Portrait, c. 1953-1954
2nd Governor of Central Java
In office
13 October 1945 – 4 August 1949
Preceded bySoeroso
Succeeded byBoedijono
5th Regent of Sragen
In office
Preceded byYudonegoro
Succeeded byDarmonegoro
Ministerial roles
1950–1951Minister of Justice
1951–1952Minister of Education
1953–1954Deputy Prime Minister
1953–1954Acting Minister of National Welfare
Personal details
Raden Mas Soenardi

(1895-04-20)20 April 1895
Surakarta, Dutch East Indies
Died4 March 1974(1974-03-04) (aged 78)
Jakarta, Indonesia
Resting placeTirip village, Sukoharjo, Central Java, Indonesia
Political partyGreat Indonesia Unity Party
Spouse(s)B. R. A. Soewarni
Alma materRechtshoogeschool

Kanjeng Raden Mas Tumenggung Wongsonegoro (20 April 1895[1][a] – 4 March 1974[3][b]), more commonly known simply as Wongsonegoro, was an Indonesian politician, who served as the Deputy Prime Minister of Indonesia, alongside Zainul Arifin under Prime Minister Ali Sastroamidjojo, and the Governor of Central Java during the Indonesian National Revolution. He also served as minister in the Indonesian government a number of times, including Minister of Home Affairs, Minister of Justice, and Minister of Education.


Early life and education

Wongsonegoro was born on 20 April 1895, in Surakarta, Central Java, as R. M. Soenardi. His father was RM. Ngabehi Tjitodiprodjo (the abdi dalem panewu of Susuhunan Pakubuwono X) and R.A Soenartinah.[4] He started his education at the Standardschool, before continuing to the Europeesche Lagere School (ELS), an elementary school for Europeans and indigenous people of noble descent, and graduated in 1911. He again continued his education to the Meer Uitgebreid Lager Onderwijs (MULO) school, the equivalent of junior high school, which he completed in 1914.[1]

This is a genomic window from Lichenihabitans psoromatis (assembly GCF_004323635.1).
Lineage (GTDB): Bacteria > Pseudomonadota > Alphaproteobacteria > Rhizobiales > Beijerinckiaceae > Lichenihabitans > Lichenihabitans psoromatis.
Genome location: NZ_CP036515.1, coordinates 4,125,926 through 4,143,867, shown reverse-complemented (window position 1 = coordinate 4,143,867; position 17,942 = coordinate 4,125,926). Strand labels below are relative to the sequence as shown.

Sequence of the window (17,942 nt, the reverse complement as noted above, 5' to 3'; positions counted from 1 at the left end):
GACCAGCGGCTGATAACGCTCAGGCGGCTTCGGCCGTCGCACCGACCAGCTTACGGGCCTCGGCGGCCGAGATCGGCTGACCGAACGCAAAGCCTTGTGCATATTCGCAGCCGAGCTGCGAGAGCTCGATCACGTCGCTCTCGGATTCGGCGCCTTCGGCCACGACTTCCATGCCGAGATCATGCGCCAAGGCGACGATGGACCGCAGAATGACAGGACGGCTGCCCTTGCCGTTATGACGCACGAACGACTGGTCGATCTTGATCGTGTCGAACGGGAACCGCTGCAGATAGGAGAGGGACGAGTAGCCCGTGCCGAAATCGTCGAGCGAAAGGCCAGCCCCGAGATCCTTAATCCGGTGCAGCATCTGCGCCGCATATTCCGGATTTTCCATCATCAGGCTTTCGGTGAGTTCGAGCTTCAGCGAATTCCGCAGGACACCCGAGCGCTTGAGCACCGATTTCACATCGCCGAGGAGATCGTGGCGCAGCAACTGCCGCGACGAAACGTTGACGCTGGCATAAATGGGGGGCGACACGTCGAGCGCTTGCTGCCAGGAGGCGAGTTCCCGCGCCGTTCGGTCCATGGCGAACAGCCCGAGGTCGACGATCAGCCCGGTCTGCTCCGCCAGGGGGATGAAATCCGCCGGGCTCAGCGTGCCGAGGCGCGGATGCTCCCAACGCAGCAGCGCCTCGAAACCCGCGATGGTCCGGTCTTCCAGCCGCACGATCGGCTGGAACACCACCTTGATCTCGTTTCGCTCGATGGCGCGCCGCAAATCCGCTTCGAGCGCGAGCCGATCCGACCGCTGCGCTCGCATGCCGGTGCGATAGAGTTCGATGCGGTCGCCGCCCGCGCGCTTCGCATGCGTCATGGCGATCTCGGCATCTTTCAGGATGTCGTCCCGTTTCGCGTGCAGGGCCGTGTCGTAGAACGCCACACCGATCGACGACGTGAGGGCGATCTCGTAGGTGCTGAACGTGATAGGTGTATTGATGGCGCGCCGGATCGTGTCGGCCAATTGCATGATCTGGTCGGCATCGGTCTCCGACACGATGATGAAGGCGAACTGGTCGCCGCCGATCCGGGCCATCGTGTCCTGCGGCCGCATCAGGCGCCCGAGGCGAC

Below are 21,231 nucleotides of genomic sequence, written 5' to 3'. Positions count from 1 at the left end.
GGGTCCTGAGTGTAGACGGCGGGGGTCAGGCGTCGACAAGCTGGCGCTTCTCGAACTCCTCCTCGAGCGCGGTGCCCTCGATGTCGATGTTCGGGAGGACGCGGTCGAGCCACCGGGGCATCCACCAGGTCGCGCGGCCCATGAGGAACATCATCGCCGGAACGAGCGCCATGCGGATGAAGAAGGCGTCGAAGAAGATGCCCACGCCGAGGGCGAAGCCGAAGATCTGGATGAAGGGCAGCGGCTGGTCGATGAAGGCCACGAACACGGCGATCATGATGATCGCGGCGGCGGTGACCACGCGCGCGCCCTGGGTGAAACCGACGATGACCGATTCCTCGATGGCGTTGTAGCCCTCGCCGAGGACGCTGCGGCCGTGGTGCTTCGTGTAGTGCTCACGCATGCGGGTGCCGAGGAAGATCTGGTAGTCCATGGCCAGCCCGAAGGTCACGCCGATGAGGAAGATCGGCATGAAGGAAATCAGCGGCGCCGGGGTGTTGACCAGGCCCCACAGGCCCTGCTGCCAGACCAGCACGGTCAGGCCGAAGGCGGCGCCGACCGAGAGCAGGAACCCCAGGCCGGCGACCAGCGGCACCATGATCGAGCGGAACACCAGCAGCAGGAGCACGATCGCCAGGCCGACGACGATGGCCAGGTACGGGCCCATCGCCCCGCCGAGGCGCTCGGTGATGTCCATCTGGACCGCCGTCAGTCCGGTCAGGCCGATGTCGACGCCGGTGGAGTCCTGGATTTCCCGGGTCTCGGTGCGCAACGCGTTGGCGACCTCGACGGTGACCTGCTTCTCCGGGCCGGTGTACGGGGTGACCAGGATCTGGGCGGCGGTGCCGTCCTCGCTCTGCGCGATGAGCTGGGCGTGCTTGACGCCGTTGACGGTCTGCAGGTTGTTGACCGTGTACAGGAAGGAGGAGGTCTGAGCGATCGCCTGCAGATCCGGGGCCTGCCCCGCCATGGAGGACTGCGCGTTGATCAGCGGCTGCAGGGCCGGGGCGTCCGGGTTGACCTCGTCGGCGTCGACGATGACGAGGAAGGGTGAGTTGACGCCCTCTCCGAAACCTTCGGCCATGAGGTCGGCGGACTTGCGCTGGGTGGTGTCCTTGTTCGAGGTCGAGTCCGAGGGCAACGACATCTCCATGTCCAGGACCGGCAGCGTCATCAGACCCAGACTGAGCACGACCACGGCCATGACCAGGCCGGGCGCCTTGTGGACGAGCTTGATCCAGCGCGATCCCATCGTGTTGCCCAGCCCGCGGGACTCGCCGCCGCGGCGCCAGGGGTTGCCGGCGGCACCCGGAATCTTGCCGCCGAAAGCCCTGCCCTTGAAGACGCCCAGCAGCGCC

After this, he continued his studies at the Rechtsschool. He then worked as a self-employed government employee to support his education. He studied at the Rechtshoogeschool in Batavia and completed his education in 1919. In Batavia he was active in a number of student movements and associations.[1] After finishing his education, Wongsonegoro worked at the Surakarta District Court (Landraad) in 1917. He continued his career at the kepatihan office with the rank of Panewu, then became a prosecutor. Wongsonegoro was also active in the Budi Utomo and Jong Java organizations. Within Budi Utomo, Wongsonegoro was a confidant of the Chairman of the Budi Utomo Executive Board, allowing him to mingle more broadly with many of the organization's leaders.[5][4] In 1939, until the arrival of the Japanese occupation government, Wongsonegoro served as Regent of Sragen.[6]

Struggle for Independence